But it’s also not especially transformative: there’s already a cycle track here, and it already provides an important connection to the Royal Docks. Some of the changes will be nice to have, but they could’ve been better. One arm of Aspen Way roundabout on the north side, amazingly, still won’t even have crossings!
The bad news is that this scheme ties in to the Tidal Basin Roundabout and the Silvertown Tunnel. The Tunnel will bring much, much more traffic to the Lower Lea Crossing and Aspen Way. Maybe these changes to the Lower Lea Crossing cycle track are an attempt to mitigate these negative effects—but they’re nowhere near enough.
The scheme won’t really make a difference to the number of people walking and cycling in the area.
TfL should build crossings on all arms of the Aspen Way roundabout, and they should all be separated for walking and cycling (no shared areas please.)
In the medium term, TfL should look at grade-separating walking and cycling at the roundabouts, like at the Green Man Roundabout.
Where the cycle track is interrupted for servicing entrances, drivers of servicing vehicles need to be given adequate warning to watch for people walking and cycling.
The main problem in the area will still be the Silvertown Tunnel, a 1960s quality urban motorway scheme which shouldn’t have been approved. This scheme, combined with the threadbare bus network and silly cycle shuttle bus, comes across as a tick-box exercise to let the Tunnel’s promoters pretend they’re doing something worthwhile for people who don’t have a car, don’t want one, or can’t afford one.
This is part of the new Silvertown Tunnel scheme, a new crossing for cars and lorries (with a piecemeal bus network) that will run from the Royal Docks to North Greenwich. We oppose this scheme as it stands, and this—presumably intended to say the scheme does something for cycling—is frankly embarrassing. There are many reasons it won’t work:
Larger cargo cycles unlikely to fit (meaning deliveries by car or van would enjoy an unfair advantage over zero-emissions last mile freight)
Adapted cycles are unlikely to fit—especially if the bus eventually looks like a minivan with a trailer
Unpredictable journey times
Low capacity that doesn’t allow for large volumes of people cycling
No clarity on what form the service will take, frequencies, operating hours, or whether a fare will be charged
The physical awkwardness of dismounting and loading your cycle into racks when getting on/off. We find it hard to believe the Silvertown Tunnel would’ve been approved if drivers had to load their cars onto car transporters to be driven through the tunnel
We can’t support the cycle bus scheme because it’s not viable as a 24/7, step-free, accessible cycle crossing that people will be able to use independently.Historical precedent suggests it is doomed to failure. It’s a box-ticking exercise that allows the promoters of the Silvertown Tunnel to pretend they’re doing something for people who don’t have a car, don’t want one, or can’t afford one.
Because of this, we have no confidence in TfL or the current Mayor delivering a viable cycle crossing east of Tower Bridge—despite the fact we desperately need them. We would love to be proven wrong, so invite TfL to seek funding for and commit to things that would actually work, including:
Increasing frequency and operating hours on the Woolwich Ferry, and removing the need for cyclists to dismount on the ferry decks
Abolishing fares on the Cable Car and extending operating hours
A new ferry at Rotherhithe, which TfL’s own modelling suggests could be very popular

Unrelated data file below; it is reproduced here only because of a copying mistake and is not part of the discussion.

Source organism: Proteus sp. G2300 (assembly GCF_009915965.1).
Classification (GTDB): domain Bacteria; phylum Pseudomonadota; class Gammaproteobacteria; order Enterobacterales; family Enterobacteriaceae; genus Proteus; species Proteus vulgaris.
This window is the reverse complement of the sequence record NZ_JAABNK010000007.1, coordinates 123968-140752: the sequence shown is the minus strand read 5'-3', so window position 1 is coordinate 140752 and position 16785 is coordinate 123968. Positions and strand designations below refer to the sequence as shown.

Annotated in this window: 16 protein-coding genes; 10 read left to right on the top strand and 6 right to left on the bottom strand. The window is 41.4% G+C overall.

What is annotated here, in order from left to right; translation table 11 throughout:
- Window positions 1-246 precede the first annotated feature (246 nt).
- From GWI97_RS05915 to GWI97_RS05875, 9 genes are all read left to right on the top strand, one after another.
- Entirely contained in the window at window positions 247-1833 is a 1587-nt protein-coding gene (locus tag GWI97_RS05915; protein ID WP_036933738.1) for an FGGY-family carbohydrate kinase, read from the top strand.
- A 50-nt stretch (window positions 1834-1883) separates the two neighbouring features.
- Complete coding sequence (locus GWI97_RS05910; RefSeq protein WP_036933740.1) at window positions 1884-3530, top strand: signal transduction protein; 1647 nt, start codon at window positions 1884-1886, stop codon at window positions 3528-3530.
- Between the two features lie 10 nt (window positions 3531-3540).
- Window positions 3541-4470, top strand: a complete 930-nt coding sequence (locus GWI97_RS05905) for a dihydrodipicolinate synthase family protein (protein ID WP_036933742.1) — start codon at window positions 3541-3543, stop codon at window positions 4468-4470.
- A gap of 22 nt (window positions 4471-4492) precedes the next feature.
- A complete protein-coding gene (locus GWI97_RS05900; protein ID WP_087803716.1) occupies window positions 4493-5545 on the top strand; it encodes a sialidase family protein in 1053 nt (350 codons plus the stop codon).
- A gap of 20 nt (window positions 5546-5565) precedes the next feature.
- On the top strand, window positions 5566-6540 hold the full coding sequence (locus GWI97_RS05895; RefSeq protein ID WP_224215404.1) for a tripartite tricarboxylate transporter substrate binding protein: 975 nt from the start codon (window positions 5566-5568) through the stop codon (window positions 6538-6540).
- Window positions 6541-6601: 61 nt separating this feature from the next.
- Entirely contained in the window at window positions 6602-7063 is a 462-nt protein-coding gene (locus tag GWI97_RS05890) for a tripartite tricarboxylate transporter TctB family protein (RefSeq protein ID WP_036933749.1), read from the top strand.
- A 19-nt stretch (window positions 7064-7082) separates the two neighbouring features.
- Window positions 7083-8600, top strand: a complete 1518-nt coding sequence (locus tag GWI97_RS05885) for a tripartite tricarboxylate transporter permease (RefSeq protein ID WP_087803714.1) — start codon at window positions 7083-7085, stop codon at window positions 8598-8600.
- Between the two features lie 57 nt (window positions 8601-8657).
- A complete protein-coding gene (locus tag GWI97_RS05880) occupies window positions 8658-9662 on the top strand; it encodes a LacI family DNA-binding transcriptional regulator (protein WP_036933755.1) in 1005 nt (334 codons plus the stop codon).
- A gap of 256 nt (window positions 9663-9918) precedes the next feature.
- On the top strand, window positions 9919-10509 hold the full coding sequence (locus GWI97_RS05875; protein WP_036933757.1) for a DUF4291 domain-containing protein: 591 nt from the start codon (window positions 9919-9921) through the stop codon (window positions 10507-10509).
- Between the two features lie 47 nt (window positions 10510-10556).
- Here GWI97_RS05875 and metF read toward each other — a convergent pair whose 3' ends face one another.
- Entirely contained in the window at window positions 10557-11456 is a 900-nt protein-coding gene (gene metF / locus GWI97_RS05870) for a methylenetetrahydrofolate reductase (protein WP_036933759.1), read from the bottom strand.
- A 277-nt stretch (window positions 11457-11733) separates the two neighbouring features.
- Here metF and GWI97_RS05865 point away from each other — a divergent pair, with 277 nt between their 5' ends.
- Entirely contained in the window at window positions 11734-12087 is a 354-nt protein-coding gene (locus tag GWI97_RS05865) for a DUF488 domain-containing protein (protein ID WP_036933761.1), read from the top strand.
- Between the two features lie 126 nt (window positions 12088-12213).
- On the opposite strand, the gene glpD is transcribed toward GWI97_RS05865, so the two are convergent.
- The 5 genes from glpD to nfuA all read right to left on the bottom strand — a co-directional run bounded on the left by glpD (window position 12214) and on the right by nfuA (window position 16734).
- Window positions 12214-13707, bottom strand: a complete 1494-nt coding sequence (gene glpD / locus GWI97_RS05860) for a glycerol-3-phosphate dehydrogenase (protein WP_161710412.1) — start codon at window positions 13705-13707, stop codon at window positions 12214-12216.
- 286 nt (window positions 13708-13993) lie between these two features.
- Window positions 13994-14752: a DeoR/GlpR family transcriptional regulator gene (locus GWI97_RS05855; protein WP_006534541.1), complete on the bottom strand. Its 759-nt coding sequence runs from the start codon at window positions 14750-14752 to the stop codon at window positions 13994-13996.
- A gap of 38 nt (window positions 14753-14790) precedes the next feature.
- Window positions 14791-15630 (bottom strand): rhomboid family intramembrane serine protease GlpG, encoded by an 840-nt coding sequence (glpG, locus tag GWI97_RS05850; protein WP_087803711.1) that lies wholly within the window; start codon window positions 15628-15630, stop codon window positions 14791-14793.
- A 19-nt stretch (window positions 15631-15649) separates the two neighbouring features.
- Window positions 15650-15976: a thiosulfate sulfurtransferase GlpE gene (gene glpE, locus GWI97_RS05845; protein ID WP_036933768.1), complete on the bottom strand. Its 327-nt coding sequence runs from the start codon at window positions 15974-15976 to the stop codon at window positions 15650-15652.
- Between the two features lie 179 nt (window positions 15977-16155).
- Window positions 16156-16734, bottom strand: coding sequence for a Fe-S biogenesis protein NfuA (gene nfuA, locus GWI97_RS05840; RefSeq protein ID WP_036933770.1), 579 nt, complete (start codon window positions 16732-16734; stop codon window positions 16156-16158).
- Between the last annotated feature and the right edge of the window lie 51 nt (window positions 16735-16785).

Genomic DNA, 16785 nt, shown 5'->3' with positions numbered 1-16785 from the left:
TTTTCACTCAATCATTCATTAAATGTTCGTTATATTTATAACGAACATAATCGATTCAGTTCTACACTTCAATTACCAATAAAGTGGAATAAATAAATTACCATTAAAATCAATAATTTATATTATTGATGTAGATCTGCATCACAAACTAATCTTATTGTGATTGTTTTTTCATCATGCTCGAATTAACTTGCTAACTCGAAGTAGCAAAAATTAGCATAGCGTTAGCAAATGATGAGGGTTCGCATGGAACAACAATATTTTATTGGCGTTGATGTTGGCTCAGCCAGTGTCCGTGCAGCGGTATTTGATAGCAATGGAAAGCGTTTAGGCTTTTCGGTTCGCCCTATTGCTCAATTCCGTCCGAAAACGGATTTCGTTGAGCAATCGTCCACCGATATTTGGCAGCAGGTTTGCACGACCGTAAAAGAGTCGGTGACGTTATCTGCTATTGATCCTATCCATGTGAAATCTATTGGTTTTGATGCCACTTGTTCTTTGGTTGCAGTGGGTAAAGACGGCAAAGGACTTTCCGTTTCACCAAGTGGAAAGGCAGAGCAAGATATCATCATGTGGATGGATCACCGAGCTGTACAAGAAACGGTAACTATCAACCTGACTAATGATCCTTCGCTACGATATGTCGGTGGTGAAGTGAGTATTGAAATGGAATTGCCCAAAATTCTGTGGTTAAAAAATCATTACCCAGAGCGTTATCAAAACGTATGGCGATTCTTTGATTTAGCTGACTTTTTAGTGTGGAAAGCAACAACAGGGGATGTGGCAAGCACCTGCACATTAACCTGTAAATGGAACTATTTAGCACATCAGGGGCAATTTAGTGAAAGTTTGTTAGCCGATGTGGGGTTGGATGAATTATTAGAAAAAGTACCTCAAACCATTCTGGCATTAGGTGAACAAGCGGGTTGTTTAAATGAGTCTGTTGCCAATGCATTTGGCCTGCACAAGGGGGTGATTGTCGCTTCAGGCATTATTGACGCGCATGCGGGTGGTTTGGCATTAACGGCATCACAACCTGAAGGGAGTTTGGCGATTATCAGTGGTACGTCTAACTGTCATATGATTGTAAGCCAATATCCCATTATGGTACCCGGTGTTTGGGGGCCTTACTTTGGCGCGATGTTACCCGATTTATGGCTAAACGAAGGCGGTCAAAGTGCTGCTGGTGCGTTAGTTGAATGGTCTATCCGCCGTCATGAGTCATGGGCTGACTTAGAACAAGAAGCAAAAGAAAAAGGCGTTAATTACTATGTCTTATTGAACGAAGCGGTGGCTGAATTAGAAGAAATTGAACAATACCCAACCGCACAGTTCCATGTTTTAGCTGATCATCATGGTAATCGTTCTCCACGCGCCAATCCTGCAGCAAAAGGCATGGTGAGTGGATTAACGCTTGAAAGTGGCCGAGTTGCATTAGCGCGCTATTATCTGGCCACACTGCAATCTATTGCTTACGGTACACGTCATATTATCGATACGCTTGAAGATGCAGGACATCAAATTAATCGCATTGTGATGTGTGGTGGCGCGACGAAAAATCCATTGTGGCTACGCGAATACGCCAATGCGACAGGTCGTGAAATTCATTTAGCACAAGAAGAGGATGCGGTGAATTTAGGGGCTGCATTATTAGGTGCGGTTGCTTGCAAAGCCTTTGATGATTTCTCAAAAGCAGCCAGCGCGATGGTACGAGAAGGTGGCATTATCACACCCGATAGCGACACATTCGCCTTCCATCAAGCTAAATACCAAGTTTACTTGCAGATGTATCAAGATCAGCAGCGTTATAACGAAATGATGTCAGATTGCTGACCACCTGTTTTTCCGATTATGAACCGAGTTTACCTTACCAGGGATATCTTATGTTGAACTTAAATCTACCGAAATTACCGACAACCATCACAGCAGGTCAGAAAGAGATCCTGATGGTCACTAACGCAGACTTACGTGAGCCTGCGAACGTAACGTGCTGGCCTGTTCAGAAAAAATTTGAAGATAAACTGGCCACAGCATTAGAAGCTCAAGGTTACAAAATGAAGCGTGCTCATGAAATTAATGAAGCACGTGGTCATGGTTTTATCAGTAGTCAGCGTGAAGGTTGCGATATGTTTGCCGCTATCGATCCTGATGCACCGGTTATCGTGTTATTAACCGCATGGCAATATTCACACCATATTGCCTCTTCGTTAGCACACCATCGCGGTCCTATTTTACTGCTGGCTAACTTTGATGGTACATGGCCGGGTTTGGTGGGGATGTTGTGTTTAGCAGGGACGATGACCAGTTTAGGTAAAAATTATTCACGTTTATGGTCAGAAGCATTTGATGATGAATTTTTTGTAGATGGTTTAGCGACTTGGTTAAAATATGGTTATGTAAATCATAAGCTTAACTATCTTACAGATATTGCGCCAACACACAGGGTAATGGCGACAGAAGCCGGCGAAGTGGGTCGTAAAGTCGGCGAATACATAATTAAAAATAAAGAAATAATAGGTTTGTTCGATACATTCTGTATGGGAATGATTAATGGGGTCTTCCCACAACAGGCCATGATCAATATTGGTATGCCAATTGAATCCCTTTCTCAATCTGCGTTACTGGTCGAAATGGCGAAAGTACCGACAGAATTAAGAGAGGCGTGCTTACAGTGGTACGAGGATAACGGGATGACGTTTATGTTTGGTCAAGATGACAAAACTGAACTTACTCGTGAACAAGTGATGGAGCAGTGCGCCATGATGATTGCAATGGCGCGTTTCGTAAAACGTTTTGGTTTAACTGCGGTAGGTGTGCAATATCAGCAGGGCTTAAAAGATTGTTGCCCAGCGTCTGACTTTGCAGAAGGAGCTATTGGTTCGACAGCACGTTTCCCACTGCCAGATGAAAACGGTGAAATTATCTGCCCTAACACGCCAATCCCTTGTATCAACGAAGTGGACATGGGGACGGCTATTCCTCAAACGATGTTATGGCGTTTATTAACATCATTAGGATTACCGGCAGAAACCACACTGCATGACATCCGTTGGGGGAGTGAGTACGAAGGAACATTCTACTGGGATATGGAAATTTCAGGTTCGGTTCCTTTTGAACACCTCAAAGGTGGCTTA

Pedestrianising the Rotherhithe Tunnel, or the Blackwall Tunnel’s original Victorian bore (by TfL’s own omission, not suitable for high volumes of motor traffic, and built with a bend to prevent horses from bolting)
Building new fixed links—be that new cycle-only bores for the existing foot tunnels, or reviving the Rotherhithe Bridge proposal
We oppose the Tunnel in general, and also specifically oppose these proposals.
They do not provide anything like a sufficient bus network to mitigate the effects of opening a new urban motorway funnelling traffic into Newham—only one of the new bus routes even serves Newham, and the other is an express from south east London to Canary Wharf.
We would like to see the Tunnel re-tooled as a crossing only for a more substantial public transport network, along with walking and cycling—for which 24/7 step-free links east of Tower Bridge are desperately needed but currently sorely lacking. The mooted cycle-bus trial is also missing from the consultation—so with the Silvertown Tunnel, active travel modes get absolutely nothing.
The London Legacy Development Corporation is consulting on highway designs for Carpenters Road, due to re-open with the East Bank/Stratford Waterfront development. The planning references are 22/00256/AOD and 22/00249/NMA and can be checked on LLDC’s planning register.
We have been consulted throughout the design process for this as part of LLDC’s Sustainable and Active Travel Group, and this early engagement has been welcome.
We support the principle of a cycleway on Carpenters Road, but are concerned about the details of the proposals. In particular, we worry that they repeat mistakes made elsewhere in the park (e.g. on Montfichet Road) and don’t adequately deal with speeding and rat-running, which was a major problem before Carpenters Road closed for construction (over 80% of vehicles exceeded the 20mph speed limit.) We think that a longer term solution must involve serious measures to reduce traffic, which would then unlock space for better walking and cycling provision.
For a long time, Westfield Avenue has been one of the worst places to cycle in our borough. Pedestrian lights across tiny crossovers. Surprise obstacles. Pavement parking. Crossings where you’re expected to wait up to four times on caged traffic islands for the light to turn green. It’s an embarrassment to the Olympic Legacy.
We’re thrilled that the London Legacy Development Corporation and Newham Council are consulting on a brand new design for Westfield Avenue, which they hope to start building next year and finish by 2025. This is unlike anything we’ve seen in the Olympic Park before: a high quality, best-practice design from the start, with people walking and cycling taking priority over motorists. It’s been 10 long years, but this is much better late than never!
WESTFIELD AVENUE PLANS: Convenient, comfortable, at a human scale
LLDC and Newham need to know that local people want it. If you visit Westfield or the London Stadium, or if you live nearby at the Carpenters Estate, or in Hackney Wick, East Village, or International Quarter—tell them “yes please!”
Say “Strongly Agree” for widened pavements, widened crossing points, improved lighting, and location of bus stops